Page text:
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Today's Stichomancy for Lenny Kravitz

The first excerpt represents the element of Air. It speaks of mental influences and the process of thought, and is drawn from Aeroplanes and Dirigibles of War by Frederick A. Talbot:

in naval operations is fully appreciated by all the belligerents.

The picture of a sky "black with Zeppelins" may appeal to the popular imagination, and may induce the uninitiated to cherish the belief that such an array would strike terror into the hearts of the foe, but the naval authorities are well aware that no material advantage would accrue from such a force. In the first place they would constitute an ideal target for the enemy's vessels. They would be compelled to draw within range in order to render their own attack effective, and promiscuous shooting from below would probably achieve the desired end. One or more of the hostile aircraft would be hit within a short while. Such

The second excerpt represents the element of Fire. It speaks of emotional influences and base passions, and is drawn from Philosophy 4 by Owen Wister:

"Don't you see?" said Billy.

"I see a whole lot more," said Bertie, with excitement. "I had to tell you about your singing." And the two burst into a flare of talk. To hear such words as cognition, attention, retention, entity, and identity, freely mingled with such other words as silver-fizz and false hair, brought John, the egg-and-coffee man, as near surprise as his impregnable nature permitted. Thus they finished their large breakfast, and hastened to their notes for a last good bout at memorizing Epicharmos of Kos and his various brethren. The appointed hour found them crossing the college yard toward a door inside which Philosophy 4 awaited them: three hours of written examination! But they looked more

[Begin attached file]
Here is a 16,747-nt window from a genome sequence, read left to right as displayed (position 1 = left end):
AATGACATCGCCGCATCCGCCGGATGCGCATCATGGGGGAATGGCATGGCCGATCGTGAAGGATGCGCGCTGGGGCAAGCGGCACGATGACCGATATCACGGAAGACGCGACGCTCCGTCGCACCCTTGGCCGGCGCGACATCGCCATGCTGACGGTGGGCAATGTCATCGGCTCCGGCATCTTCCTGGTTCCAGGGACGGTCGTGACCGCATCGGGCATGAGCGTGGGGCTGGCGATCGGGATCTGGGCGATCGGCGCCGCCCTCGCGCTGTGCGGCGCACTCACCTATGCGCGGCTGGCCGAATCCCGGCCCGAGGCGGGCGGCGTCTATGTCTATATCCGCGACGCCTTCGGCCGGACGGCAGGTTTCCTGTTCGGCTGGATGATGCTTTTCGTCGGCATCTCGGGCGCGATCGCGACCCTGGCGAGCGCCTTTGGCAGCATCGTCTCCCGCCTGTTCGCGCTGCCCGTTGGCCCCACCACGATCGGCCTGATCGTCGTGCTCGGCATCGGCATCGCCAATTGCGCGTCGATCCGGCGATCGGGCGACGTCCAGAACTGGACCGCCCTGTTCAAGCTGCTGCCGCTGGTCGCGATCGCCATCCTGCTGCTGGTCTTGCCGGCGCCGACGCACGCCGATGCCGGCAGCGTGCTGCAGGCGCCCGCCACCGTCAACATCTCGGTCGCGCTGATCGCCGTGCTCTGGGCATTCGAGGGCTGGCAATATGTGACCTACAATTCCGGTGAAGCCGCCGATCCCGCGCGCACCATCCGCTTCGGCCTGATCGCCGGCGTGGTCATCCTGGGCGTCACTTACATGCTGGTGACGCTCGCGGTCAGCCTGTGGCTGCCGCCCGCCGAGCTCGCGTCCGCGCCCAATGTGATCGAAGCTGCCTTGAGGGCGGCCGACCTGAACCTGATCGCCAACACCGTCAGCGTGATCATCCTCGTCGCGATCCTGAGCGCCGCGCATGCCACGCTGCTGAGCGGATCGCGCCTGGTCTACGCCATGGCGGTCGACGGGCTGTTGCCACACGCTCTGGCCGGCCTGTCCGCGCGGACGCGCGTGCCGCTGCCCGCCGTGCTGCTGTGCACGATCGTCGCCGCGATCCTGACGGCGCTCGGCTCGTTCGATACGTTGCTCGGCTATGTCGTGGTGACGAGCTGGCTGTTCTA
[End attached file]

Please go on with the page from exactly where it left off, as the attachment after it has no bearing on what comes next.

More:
The third excerpt represents the element of Water. It speaks of pure spiritual influences and feelings of love, and is drawn from The Scarlet Pimpernel by Baroness Emmuska Orczy:

from the outside, whilst a rough, commanding voice shouted,--

"Hey! Citoyen Brogard! Hola!"

Marguerite could not see the newcomers, but, through a hole in one of the curtains, she could observe one portion of the room below.

She heard Brogard's shuffling footsteps, as he came out of the inner room, muttering his usual string of oaths. On seeing the strangers, however, he paused in the middle of the room, well within range of Marguerite's vision, looked at them, with even more withering contempt than he had bestowed upon his former guests, and muttered, "SACRRREE SOUTANE!"

Marguerite's heart seemed all at once to stop beating; her


The Scarlet Pimpernel
The fourth excerpt represents the element of Earth. It speaks of physical influences and the impact of the unseen on the visible world, and is drawn from Fairy Tales by Hans Christian Andersen:

the grass, turned his head gracefully on every side, and with his bill pecked the pliant blades of grass, which, in comparison to his present size, seemed as majestic as the palm-branches of northern Africa.

Unfortunately the pleasure lasted but a moment. Presently black night overshadowed our enthusiast, who had so entirely missed his part of copying-clerk at a police-office; some vast object seemed to be thrown over him. It was a large oil-skin cap, which a sailor-boy of the quay had thrown over the struggling bird; a coarse hand sought its way carefully in under the broad rim, and seized the clerk over the back and wings. In the first moment of fear, he called, indeed, as loud as he could-"You impudent little blackguard! I am a copying-clerk at the police-office; and you know you cannot


Fairy Tales